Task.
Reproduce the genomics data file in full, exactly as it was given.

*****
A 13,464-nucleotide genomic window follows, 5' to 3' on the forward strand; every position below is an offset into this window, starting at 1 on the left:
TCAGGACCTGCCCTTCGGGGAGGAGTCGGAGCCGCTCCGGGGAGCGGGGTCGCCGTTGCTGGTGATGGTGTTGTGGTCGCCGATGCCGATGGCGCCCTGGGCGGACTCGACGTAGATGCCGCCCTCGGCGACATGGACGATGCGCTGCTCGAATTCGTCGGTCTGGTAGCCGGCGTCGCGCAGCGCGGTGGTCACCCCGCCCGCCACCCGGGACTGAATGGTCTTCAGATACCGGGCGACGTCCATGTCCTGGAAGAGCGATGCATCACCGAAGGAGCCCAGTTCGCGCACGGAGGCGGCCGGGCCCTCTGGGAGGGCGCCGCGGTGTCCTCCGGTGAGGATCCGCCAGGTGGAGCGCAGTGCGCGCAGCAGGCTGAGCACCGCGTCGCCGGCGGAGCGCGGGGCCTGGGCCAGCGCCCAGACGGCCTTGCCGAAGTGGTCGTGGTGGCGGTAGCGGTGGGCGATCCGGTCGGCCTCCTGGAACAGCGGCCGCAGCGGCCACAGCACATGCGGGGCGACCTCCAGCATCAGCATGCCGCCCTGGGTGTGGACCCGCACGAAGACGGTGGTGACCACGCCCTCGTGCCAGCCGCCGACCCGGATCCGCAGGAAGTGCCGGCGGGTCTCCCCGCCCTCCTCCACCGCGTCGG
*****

A 13,464-nucleotide genomic window follows, 5' to 3' on the forward strand; every position below is an offset into this window, starting at 1 on the left:
TCAGGACCTGCCCTTCGGGGAGGAGTCGGAGCCGCTCCGGGGAGCGGGGTCGCCGTTGCTGGTGATGGTGTTGTGGTCGCCGATGCCGATGGCGCCCTGGGCGGACTCGACGTAGATGCCGCCCTCGGCGACATGGACGATGCGCTGCTCGAATTCGTCGGTCTGGTAGCCGGCGTCGCGCAGCGCGGTGGTCACCCCGCCCGCCACCCGGGACTGAATGGTCTTCAGATACCGGGCGACGTCCATGTCCTGGAAGAGCGATGCATCACCGAAGGAGCCCAGTTCGCGCACGGAGGCGGCCGGGCCCTCTGGGAGGGCGCCGCGGTGTCCTCCGGTGAGGATCCGCCAGGTGGAGCGCAGTGCGCGCAGCAGGCTGAGCACCGCGTCGCCGGCGGAGCGCGGGGCCTGGGCCAGCGCCCAGACGGCCTTGCCGAAGTGGTCGTGGTGGCGGTAGCGGTGGGCGATCCGGTCGGCCTCCTGGAACAGCGGCCGCAGCGGCCACAGCACATGCGGGGCGACCTCCAGCATCAGCATGCCGCCCTGGGTGTGGACCCGCACGAAGACGGTGGTGACCACGCCCTCGTGCCAGCCGCCGACCCGGATCCGCAGGAAGTGCCGGCGGGTCTCCCCGCCCTCCTCCACCGCGTCGG